A utility scorned? Nicor erupts over proposed 'lowball' rate hike
By Steve Daniels, Crain’s Chicago Business. August 14, 2019
Summary: Nicor Gas originally wanted a $230 million rate hike and agreed to shave it to $180 million. Three judges for the Illinois Commerce Commission shocked the utility by recommending cutting it yet again to $152 million.
When Nicor Gas struck a deal with Illinois Commerce Commission staff to scale back its proposed rate hike by $50 million, the company thought the deal was sealed. Think again.
Three administrative law judges for the state’s utility regulator have proposed to trim another $28 million, which would bring the increase down to $152 million from what originally was a record-setting $230 million when Nicor first proposed it last fall. The rate case still awaits action by the commission itself, but the judges’ surprise move puts new Chair Carrie Zalewski in an interesting spot.
If her commission approves the judges’ recommendation over the adamant objections of Nicor, it will mark a clear departure from the ICC overseen until April by Brien Sheahan, Gov. Bruce Rauner’s ICC chairman. Zalewski was named chair by Gov. J.B. Pritzker in April; Sheahan remains on the commission in the meantime, and his term expires early next year.
Also important, action on Nicor’s rate request will create a precedent for Peoples Gas. Peoples provides natural gas in Chicago, while far larger Nicor serves much of the suburbs. Peoples hasn’t filed for a rate hike in five years and is likely to be requesting one within the next few years.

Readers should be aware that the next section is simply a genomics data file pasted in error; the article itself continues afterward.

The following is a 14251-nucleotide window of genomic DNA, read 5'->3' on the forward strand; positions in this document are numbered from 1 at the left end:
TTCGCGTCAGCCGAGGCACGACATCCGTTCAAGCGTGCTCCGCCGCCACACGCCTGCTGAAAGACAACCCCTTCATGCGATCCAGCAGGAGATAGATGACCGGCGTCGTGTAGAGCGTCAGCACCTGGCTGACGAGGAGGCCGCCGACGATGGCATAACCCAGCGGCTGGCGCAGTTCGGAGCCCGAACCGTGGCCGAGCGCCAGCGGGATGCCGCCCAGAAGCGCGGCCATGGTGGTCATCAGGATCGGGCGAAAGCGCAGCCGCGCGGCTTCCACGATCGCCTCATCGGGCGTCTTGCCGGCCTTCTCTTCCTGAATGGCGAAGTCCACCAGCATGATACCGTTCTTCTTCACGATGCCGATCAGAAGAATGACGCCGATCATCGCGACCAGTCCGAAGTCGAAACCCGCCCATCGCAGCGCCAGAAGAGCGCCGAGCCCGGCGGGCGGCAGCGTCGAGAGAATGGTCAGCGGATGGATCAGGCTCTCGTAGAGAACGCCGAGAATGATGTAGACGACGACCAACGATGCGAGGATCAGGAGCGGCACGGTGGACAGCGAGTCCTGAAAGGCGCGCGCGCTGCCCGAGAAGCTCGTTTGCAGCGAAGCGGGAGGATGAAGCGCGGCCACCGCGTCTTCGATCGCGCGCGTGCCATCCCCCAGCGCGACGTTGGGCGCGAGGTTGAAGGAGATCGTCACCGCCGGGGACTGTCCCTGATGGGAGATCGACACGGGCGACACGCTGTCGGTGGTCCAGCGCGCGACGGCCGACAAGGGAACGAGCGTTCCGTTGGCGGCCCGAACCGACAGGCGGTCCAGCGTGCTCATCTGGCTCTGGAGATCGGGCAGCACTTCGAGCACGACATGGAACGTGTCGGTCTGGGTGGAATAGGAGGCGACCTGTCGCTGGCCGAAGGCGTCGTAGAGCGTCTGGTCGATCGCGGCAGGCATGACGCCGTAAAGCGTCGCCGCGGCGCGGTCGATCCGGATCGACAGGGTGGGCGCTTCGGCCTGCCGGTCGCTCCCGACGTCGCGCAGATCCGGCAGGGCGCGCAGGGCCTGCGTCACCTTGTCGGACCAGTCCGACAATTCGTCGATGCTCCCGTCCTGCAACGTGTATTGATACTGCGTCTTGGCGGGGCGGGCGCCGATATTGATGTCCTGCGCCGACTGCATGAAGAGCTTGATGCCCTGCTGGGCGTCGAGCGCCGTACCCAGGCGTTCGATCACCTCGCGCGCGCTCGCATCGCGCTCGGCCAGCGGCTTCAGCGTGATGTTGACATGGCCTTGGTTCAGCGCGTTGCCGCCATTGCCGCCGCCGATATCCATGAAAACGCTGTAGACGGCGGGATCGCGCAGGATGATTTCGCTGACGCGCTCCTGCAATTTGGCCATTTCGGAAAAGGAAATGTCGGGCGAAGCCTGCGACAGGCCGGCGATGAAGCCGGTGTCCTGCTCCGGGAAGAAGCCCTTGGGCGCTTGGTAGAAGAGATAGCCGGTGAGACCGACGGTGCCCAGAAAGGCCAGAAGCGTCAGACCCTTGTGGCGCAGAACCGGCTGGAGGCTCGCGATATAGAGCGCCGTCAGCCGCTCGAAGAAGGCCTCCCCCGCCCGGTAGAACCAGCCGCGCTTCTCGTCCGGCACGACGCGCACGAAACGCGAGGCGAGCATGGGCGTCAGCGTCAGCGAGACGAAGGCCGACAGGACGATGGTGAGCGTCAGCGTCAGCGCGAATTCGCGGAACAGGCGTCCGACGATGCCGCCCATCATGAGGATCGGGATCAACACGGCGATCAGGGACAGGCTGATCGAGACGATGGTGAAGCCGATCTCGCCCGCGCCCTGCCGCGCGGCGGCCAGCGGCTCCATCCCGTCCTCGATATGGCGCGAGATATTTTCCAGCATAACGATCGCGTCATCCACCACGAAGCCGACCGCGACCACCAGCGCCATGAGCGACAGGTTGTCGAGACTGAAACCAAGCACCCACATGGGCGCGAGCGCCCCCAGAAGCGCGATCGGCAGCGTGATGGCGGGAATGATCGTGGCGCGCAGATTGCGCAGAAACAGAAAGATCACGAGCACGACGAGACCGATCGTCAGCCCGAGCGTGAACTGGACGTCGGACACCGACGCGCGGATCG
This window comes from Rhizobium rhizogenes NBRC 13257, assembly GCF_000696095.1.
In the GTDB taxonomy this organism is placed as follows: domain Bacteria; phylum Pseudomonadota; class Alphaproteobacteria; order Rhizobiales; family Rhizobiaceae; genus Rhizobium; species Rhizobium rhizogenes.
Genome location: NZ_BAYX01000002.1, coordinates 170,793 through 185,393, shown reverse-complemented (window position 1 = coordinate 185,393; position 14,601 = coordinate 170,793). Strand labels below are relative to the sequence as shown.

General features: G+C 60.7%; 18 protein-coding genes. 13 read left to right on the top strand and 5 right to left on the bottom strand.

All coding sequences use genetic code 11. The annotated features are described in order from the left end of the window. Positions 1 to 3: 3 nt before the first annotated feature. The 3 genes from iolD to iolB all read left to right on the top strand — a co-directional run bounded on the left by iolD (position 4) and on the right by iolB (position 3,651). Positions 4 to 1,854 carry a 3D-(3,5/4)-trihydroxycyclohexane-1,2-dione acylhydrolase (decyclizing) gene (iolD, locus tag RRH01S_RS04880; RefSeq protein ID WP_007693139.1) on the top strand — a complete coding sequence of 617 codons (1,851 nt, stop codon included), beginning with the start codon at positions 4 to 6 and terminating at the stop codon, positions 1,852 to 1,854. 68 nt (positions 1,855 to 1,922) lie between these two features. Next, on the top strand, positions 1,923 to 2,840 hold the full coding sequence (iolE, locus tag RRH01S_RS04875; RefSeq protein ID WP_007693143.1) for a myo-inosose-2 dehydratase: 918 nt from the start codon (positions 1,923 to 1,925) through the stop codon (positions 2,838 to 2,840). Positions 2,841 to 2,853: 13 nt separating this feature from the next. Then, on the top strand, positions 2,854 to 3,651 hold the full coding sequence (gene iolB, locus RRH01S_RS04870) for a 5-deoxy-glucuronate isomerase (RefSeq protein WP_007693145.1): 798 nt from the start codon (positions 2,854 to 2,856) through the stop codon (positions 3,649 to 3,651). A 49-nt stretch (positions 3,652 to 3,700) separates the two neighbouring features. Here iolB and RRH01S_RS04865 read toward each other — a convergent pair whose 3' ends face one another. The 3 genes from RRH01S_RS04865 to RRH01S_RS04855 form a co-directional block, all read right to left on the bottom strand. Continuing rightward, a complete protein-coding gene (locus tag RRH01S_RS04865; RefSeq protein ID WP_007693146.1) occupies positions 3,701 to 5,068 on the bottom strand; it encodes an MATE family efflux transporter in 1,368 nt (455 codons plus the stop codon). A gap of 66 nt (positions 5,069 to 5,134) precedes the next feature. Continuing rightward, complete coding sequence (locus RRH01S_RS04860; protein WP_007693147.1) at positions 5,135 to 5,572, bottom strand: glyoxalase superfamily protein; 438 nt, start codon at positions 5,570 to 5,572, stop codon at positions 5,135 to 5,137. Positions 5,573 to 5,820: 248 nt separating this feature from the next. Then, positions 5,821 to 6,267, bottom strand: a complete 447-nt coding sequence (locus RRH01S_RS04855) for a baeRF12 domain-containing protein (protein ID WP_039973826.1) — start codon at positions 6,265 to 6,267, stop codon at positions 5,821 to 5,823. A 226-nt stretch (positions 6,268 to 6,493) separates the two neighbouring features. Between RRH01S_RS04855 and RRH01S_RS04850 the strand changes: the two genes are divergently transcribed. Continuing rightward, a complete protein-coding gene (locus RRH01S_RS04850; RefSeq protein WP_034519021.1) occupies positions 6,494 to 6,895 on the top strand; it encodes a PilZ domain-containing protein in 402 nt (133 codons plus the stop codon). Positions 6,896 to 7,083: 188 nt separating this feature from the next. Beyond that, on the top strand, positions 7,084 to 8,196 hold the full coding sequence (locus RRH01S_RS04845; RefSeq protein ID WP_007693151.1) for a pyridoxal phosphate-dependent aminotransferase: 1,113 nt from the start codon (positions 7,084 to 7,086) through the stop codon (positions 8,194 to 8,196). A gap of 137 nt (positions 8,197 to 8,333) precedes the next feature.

In the meantime, Peoples’ rates have been rising under a 2013 state law that permits it to impose a monthly surcharge on customer bills to help pay for accelerated replacement of gas mains, among other major capital projects. Rising heating costs earlier this year had more than 14 percent of Peoples’ residential heating customers so far behind on their bills that they were mailed one or more disconnection notices. Those surcharges will exceed $10 a month for most customers this year.
What is at issue now in the proceeding is the return on equity regulators will permit Nicor to earn. The judges proposed to set that at 9.13 percent, far below the 9.86 percent that ICC staff and Nicor agreed to. In the original rate filing, Nicor requested 10.6 percent.
In a filing responding to the judges, Nicor argued that the ICC allowed a 9.8 percent return just 19 months ago when it last approved a rate hike for the Naperville-based utility. In its filing, Nicor called the judges’ proposal “an inexplicable departure from recent commission decisions.”
Nicor argued the “lowball ROE” would put it at a disadvantage in attracting financing for investments in its system. “Further, it will place into question regulatory stability in the state, which will impact not only the company, but other Illinois utilities as well,” Nicor said in the Aug. 8 filing.
The utility left little doubt it would challenge the ruling in court if the commission sides with its judges.
“As it stands, the ROE recommended by the proposed order is not only unsupported and contrary to law, but—as the commission observed last year—contrary to the public interest,” Nicor wrote.
What Nicor left out of its testimony is that there is a new administration in Springfield—and, as a result, a new person in charge of the ICC. In fact, it wasn’t long ago that the commission was approving ROEs below 9.1 percent. Peoples Gas’ last fully adjudicated rate case in 2014 came in at 9.05 percent.
That was under the commission run by then-Chairman Doug Scott, appointed by Gov. Pat Quinn. Quinn, of course, has made a decades-long career opposing utility rate hikes. The political winds change. Using Nicor’s reasoning, Rauner’s more utility-friendly commission arguably ignored precedent in approving returns that were far higher than those backed by Quinn’s commission.
All of this could be moot, of course, if Zalewski and the four other commissioners (only one of whom Pritzker appointed) ignore the judges and endorse the compromise between Nicor and the ICC staff.
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